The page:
While many viewers watched Katie Couric's CBS Evening News debut last week, the stock market may have been one show investors wished they could have tuned out, as the market continued to broadcast uncertainty.

When Wall Street sat down for business again on Tuesday following the long holiday weekend, the market behaved as if it were still on summer vacation. Ambling through the day without transmitting strong signals or any perkiness, stocks managed to post slim gains.

Stagflation concerns, caused by data revealing a rise in wages and slowing growth, caused stocks to decline on Wednesday. Each of the major indices fell, with the Nasdaq sinking more than 37 points on its way to recording its biggest daily point decline in over a month. Stocks continued to slide on Thursday amid further signs of a slowing housing market and hawkish inflationary talk from the president of the San Francisco Fed.

Stocks finally rose on Friday, driven by oil's drop to its lowest level since early April and calming comments from the president of the Cleveland Fed. The market signed off on a perkier note, with each of the major indices advancing.

This week opens on the fifth anniversary of Sept. 11, 2001, and the NYSE observed a moment of silence between 9:29 and 9:30 this morning.

Economic reports scheduled for release include international trade tomorrow; the Census Bureau's quarterly services survey for the second quarter on Wednesday; import and export prices, August retail sales, and July business inventories on Thursday; and August consumer price index, industrial production, and consumer sentiment on Friday.

Corporate earnings reports will include Campbell Soup today; Best Buy, Goldman Sachs, and Kroger tomorrow; Lehman Brothers and Xilinx on Wednesday; and Adobe Systems and Pier 1 on Thursday.

Stay market-tuned and Foolish!

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Foolish Quiz
1. Stocks rose Friday on hopes that falling oil prices might increase consumers' appetites for:
(a) burgers
(b) discount fashion
(c) gas-guzzling autos

2. True or false: The Nasdaq recorded a positive return for the year at one point last week.

3. Which of the following companies reported solid earnings?
(a) Broadcom (NASDAQ:BRCM)
(b) Jos. A. Bank Clothiers (NASDAQ:JOSB)
(c) Lennar (NYSE:LEN)
(d) none of the above

4. Which oil company reported a potentially significant new U.S. oil source -- Chevron (NYSE:CVX) or Exxon (NYSE:XOM)?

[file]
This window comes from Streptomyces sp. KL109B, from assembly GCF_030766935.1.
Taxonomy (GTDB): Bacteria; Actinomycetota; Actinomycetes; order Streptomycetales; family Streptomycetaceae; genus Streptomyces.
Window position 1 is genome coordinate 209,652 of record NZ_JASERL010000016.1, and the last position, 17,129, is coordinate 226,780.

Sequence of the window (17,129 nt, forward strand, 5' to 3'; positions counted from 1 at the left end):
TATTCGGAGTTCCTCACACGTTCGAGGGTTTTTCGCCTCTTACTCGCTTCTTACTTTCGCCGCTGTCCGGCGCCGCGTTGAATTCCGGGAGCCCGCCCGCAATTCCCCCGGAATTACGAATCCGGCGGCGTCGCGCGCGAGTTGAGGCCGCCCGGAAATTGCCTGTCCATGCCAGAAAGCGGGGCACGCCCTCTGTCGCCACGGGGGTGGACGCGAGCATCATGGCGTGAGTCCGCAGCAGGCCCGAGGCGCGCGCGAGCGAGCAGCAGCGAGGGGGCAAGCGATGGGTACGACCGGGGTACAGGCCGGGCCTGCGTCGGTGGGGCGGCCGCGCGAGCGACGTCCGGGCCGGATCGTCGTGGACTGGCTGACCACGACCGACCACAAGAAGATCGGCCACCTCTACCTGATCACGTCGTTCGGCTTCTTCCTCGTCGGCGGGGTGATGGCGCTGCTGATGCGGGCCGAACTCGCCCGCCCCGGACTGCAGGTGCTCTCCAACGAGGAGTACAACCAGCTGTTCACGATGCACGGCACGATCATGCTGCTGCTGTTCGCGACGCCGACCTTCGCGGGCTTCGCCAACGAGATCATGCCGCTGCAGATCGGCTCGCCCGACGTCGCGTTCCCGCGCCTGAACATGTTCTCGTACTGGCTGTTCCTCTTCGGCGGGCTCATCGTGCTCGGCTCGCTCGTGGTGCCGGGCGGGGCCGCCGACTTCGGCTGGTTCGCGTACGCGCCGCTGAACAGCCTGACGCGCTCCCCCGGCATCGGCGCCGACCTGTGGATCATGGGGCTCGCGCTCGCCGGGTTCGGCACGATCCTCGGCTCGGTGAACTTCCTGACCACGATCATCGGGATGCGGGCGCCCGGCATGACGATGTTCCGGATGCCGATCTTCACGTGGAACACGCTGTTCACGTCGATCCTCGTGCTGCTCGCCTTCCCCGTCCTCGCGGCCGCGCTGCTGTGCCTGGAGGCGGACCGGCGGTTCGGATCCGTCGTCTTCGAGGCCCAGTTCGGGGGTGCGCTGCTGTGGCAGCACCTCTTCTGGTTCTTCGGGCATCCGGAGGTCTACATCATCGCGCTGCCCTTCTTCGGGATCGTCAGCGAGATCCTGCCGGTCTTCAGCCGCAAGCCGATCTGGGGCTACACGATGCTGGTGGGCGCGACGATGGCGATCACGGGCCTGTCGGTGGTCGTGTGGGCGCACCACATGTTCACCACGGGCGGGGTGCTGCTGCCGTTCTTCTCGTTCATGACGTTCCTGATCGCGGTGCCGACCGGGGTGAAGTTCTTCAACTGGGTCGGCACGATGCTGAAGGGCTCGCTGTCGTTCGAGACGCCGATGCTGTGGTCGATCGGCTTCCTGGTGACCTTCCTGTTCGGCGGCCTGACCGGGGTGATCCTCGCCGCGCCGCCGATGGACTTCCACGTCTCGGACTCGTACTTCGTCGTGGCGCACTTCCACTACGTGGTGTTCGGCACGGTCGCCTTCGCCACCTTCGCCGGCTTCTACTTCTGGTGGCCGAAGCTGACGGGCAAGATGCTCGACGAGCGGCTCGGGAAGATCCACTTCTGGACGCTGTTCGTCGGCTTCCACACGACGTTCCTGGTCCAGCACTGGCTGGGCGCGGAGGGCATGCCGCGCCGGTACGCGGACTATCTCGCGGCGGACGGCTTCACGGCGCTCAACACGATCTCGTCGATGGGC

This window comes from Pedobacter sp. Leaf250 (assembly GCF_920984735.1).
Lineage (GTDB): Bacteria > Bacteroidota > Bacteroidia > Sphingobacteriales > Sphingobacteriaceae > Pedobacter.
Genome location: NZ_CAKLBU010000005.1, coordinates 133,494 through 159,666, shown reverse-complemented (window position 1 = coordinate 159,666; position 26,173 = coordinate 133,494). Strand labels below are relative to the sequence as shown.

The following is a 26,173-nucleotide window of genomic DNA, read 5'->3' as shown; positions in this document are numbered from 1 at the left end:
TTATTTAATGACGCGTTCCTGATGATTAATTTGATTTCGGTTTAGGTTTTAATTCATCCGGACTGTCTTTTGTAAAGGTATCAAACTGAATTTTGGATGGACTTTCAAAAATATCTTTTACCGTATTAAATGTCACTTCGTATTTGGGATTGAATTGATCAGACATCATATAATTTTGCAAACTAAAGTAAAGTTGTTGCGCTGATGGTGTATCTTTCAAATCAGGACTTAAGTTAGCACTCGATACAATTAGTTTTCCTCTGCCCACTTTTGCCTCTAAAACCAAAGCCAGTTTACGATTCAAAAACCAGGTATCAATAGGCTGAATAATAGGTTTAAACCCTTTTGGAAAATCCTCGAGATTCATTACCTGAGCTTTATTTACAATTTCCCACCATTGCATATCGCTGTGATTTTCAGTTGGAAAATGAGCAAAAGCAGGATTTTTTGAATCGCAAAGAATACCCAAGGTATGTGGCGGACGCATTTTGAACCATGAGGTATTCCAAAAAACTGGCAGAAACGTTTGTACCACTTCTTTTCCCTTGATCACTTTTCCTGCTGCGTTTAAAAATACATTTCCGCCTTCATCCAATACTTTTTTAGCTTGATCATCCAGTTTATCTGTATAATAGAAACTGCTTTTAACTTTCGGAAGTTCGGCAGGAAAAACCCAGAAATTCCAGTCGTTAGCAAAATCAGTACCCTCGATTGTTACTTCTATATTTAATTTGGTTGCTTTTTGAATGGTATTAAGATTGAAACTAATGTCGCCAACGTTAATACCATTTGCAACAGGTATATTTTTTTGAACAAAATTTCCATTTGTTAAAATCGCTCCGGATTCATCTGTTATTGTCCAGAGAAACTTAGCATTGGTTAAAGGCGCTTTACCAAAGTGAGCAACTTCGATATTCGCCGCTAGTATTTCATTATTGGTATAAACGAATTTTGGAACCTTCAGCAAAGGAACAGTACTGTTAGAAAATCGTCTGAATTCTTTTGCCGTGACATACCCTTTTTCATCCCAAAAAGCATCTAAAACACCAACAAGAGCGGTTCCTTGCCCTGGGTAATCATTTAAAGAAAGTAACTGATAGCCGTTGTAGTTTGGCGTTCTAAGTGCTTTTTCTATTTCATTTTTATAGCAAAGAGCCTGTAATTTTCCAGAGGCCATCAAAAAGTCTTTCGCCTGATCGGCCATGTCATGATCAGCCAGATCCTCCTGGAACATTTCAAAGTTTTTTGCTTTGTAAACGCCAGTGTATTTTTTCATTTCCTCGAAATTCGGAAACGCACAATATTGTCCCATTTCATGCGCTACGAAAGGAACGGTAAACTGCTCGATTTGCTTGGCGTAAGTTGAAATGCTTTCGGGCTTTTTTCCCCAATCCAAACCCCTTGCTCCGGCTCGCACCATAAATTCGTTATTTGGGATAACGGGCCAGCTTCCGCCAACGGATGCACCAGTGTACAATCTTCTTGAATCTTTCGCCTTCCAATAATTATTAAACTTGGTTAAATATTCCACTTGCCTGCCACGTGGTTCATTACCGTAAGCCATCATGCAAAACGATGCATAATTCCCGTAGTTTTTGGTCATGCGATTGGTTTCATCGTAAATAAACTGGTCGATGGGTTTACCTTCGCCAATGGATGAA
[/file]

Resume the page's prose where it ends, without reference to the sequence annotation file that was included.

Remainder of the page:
5. Last week's deal news included acquisition announcements by which of the following companies?
(a) Alcatel
(b) Phelps Dodge
(c) Veritas
(d) all of the above

6. True or false: Homebuilders enjoyed a constructive day last Thursday.

7. A change at the helm is in the works for which of these companies?
(a) Boeing
(b) Ford
(c) Viacom

8. True or false: The admission by Hewlett-Packard that an investigator engaged in pretexting presaged a substantial share drop.

9. Anheuser-Busch plans to attract young males by offering:
(a) beer goggles
(b) an online entertainment network
(c) a set of Clydesdales
(d) a Heineken

10. True or false: Shares of CBS rallied the day following Katie Couric's anchor debut on the CBS Evening News.

1. (a), (b). The price drop fostered hopes that consumers might still find some greenbacks in their wallets to pay for such things as new sweatpants to wear when gorging on fast food. Shares of McDonald's and Wal-Mart were both up approximately 2.6%, making them the Dow's best gainers for the day.

2. True. The Nasdaq's 12.54-point gain on Tuesday bumped it into positive territory for the year by a whopping 0.38 points.

3. (b). Out of these choices, only Jos. A. Bank displayed its earnings last week, and it proved that folks still like to look like gentlemen at times. On Thursday, the men's apparel retailer pulled off the rack a better-than-expected second-quarter profit due to increased sales. Shares rose 3.9%.